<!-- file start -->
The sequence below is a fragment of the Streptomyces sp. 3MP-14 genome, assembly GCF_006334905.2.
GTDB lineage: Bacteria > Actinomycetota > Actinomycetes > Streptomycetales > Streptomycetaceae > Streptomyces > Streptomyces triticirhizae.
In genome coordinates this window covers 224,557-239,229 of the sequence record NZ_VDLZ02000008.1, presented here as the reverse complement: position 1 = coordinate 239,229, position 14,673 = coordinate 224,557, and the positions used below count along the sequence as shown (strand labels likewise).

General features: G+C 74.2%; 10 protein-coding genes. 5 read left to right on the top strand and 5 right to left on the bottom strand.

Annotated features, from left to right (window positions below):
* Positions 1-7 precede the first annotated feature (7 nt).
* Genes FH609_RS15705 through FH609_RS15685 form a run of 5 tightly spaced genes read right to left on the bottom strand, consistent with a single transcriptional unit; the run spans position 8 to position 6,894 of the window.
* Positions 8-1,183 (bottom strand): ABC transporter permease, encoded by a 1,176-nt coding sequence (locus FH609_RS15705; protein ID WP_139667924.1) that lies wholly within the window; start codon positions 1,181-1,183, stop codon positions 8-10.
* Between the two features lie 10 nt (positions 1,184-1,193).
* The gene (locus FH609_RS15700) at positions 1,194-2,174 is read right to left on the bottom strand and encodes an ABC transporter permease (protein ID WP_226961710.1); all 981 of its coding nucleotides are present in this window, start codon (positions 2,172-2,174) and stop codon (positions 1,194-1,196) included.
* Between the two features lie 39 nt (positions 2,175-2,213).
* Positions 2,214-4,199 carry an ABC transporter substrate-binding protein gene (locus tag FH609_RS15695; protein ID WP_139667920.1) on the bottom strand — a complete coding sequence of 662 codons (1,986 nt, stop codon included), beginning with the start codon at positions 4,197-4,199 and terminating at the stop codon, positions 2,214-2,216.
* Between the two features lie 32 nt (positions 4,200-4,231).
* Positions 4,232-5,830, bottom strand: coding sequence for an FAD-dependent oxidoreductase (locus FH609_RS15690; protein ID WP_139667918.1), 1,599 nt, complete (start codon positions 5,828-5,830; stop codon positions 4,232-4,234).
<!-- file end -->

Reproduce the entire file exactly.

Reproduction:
The sequence below is a fragment of the Streptomyces sp. 3MP-14 genome, assembly GCF_006334905.2.
GTDB lineage: Bacteria > Actinomycetota > Actinomycetes > Streptomycetales > Streptomycetaceae > Streptomyces > Streptomyces triticirhizae.
In genome coordinates this window covers 224,557-239,229 of the sequence record NZ_VDLZ02000008.1, presented here as the reverse complement: position 1 = coordinate 239,229, position 14,673 = coordinate 224,557, and the positions used below count along the sequence as shown (strand labels likewise).

General features: G+C 74.2%; 10 protein-coding genes. 5 read left to right on the top strand and 5 right to left on the bottom strand.

Annotated features, from left to right (window positions below):
* Positions 1-7 precede the first annotated feature (7 nt).
* Genes FH609_RS15705 through FH609_RS15685 form a run of 5 tightly spaced genes read right to left on the bottom strand, consistent with a single transcriptional unit; the run spans position 8 to position 6,894 of the window.
* Positions 8-1,183 (bottom strand): ABC transporter permease, encoded by a 1,176-nt coding sequence (locus FH609_RS15705; protein ID WP_139667924.1) that lies wholly within the window; start codon positions 1,181-1,183, stop codon positions 8-10.
* Between the two features lie 10 nt (positions 1,184-1,193).
* The gene (locus FH609_RS15700) at positions 1,194-2,174 is read right to left on the bottom strand and encodes an ABC transporter permease (protein ID WP_226961710.1); all 981 of its coding nucleotides are present in this window, start codon (positions 2,172-2,174) and stop codon (positions 1,194-1,196) included.
* Between the two features lie 39 nt (positions 2,175-2,213).
* Positions 2,214-4,199 carry an ABC transporter substrate-binding protein gene (locus tag FH609_RS15695; protein ID WP_139667920.1) on the bottom strand — a complete coding sequence of 662 codons (1,986 nt, stop codon included), beginning with the start codon at positions 4,197-4,199 and terminating at the stop codon, positions 2,214-2,216.
* Between the two features lie 32 nt (positions 4,200-4,231).
* Positions 4,232-5,830, bottom strand: coding sequence for an FAD-dependent oxidoreductase (locus FH609_RS15690; protein ID WP_139667918.1), 1,599 nt, complete (start codon positions 5,828-5,830; stop codon positions 4,232-4,234).